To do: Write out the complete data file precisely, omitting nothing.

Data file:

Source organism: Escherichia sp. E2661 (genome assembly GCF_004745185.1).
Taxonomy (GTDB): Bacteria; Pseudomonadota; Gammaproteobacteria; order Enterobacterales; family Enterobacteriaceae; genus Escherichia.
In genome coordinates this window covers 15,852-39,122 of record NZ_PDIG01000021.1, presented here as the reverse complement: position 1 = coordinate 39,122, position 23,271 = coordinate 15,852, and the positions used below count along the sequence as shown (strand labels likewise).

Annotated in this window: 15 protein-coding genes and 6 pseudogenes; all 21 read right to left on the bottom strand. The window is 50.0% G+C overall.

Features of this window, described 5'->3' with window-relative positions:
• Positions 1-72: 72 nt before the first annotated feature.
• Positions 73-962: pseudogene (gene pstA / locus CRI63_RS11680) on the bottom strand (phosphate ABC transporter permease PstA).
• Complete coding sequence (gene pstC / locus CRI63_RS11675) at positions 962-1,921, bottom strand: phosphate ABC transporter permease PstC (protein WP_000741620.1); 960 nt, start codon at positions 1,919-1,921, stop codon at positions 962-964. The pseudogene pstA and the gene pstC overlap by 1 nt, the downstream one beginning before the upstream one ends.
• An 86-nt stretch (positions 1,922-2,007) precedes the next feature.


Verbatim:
Source organism: Escherichia sp. E2661 (genome assembly GCF_004745185.1).
Taxonomy (GTDB): Bacteria; Pseudomonadota; Gammaproteobacteria; order Enterobacterales; family Enterobacteriaceae; genus Escherichia.
In genome coordinates this window covers 15,852-39,122 of record NZ_PDIG01000021.1, presented here as the reverse complement: position 1 = coordinate 39,122, position 23,271 = coordinate 15,852, and the positions used below count along the sequence as shown (strand labels likewise).

Annotated in this window: 15 protein-coding genes and 6 pseudogenes; all 21 read right to left on the bottom strand. The window is 50.0% G+C overall.

Features of this window, described 5'->3' with window-relative positions:
• Positions 1-72: 72 nt before the first annotated feature.
• Positions 73-962: pseudogene (gene pstA / locus CRI63_RS11680) on the bottom strand (phosphate ABC transporter permease PstA).
• Complete coding sequence (gene pstC / locus CRI63_RS11675) at positions 962-1,921, bottom strand: phosphate ABC transporter permease PstC (protein WP_000741620.1); 960 nt, start codon at positions 1,919-1,921, stop codon at positions 962-964. The pseudogene pstA and the gene pstC overlap by 1 nt, the downstream one beginning before the upstream one ends.
• An 86-nt stretch (positions 1,922-2,007) precedes the next feature.